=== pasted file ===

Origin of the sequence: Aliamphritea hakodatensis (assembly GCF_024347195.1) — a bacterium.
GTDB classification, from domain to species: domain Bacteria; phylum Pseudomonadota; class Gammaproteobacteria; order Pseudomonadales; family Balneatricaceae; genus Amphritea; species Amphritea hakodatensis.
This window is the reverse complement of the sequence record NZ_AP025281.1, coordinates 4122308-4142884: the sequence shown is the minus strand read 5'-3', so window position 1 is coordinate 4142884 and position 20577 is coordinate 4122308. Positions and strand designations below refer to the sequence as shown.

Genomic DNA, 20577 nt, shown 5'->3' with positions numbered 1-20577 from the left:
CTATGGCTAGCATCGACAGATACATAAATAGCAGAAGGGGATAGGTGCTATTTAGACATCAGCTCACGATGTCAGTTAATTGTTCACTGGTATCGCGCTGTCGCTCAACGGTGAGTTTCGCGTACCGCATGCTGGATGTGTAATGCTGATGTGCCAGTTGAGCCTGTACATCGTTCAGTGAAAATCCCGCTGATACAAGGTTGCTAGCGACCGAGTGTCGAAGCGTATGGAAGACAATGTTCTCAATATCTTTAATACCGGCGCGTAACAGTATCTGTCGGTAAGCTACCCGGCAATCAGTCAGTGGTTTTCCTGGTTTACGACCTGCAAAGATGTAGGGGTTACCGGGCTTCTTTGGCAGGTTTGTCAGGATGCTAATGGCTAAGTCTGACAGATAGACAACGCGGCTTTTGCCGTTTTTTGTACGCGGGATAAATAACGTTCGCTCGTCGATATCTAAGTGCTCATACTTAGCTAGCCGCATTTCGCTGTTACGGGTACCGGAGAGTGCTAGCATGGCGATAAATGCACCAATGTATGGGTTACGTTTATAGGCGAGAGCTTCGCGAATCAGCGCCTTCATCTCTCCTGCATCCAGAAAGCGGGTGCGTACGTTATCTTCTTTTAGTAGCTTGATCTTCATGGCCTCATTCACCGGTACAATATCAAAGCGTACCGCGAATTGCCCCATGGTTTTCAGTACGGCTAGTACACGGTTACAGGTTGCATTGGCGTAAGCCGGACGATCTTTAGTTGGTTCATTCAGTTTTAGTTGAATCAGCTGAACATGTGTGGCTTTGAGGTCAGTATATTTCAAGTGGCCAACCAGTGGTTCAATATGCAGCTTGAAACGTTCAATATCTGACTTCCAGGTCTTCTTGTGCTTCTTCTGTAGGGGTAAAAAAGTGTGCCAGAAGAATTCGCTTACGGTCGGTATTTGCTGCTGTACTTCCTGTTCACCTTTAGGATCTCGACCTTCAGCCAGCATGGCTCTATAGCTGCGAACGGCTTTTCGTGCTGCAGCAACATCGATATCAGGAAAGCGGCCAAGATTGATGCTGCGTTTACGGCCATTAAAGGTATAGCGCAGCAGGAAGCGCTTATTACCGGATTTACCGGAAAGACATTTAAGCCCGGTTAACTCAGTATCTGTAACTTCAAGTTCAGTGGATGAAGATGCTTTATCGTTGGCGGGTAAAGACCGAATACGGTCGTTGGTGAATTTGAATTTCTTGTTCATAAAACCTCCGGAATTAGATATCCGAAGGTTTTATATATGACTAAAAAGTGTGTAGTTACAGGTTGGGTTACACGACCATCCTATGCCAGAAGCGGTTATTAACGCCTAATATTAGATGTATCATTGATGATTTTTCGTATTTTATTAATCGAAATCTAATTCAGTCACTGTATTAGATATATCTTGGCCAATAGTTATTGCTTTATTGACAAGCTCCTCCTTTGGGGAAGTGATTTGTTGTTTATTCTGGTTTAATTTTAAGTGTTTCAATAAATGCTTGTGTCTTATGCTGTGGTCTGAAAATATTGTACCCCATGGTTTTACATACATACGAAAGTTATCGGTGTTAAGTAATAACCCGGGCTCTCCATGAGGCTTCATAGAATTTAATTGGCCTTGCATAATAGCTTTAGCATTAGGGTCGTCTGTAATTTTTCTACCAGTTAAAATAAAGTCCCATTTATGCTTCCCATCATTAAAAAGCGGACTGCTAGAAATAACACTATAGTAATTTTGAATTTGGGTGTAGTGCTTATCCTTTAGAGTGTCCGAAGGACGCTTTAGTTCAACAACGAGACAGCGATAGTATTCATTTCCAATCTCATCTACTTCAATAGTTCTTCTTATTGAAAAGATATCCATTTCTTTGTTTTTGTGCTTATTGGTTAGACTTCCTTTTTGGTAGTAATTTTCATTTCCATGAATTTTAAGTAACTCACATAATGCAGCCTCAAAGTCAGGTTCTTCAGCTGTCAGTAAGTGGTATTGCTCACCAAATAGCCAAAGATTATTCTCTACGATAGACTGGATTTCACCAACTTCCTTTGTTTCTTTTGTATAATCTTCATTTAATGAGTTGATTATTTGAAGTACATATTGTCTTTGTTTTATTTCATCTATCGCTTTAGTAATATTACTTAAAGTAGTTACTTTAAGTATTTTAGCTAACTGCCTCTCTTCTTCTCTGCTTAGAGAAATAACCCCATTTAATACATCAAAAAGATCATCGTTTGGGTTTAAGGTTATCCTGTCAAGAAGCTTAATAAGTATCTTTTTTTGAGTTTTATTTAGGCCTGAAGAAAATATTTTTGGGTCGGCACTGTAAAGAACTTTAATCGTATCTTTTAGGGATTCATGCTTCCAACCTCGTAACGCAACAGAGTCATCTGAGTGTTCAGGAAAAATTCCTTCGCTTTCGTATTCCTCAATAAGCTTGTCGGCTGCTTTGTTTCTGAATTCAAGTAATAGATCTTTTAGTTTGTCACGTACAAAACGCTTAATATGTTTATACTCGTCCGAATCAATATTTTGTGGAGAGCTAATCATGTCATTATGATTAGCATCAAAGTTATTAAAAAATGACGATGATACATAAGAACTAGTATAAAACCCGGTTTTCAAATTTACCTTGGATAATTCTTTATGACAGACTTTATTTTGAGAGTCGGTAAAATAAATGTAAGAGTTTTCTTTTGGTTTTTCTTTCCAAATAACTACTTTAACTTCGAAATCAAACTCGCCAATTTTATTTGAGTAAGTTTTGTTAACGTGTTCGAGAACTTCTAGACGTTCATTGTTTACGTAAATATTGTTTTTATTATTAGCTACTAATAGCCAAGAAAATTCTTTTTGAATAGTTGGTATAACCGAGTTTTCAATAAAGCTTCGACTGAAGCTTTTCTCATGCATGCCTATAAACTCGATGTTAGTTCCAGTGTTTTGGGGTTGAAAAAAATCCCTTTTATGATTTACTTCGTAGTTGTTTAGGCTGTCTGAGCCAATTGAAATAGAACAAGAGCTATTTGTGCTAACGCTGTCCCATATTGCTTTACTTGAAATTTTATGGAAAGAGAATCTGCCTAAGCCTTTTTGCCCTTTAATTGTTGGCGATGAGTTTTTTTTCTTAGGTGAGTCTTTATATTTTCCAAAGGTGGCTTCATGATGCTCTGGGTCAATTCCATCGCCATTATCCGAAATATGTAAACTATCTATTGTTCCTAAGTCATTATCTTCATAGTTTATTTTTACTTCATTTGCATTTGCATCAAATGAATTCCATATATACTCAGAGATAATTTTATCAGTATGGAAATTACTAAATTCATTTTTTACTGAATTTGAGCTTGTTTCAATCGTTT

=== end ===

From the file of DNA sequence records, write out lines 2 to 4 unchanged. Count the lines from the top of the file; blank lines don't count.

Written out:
GTDB classification, from domain to species: domain Bacteria; phylum Pseudomonadota; class Gammaproteobacteria; order Pseudomonadales; family Balneatricaceae; genus Amphritea; species Amphritea hakodatensis.
This window is the reverse complement of the sequence record NZ_AP025281.1, coordinates 4122308-4142884: the sequence shown is the minus strand read 5'-3', so window position 1 is coordinate 4142884 and position 20577 is coordinate 4122308. Positions and strand designations below refer to the sequence as shown.

Genomic DNA, 20577 nt, shown 5'->3' with positions numbered 1-20577 from the left: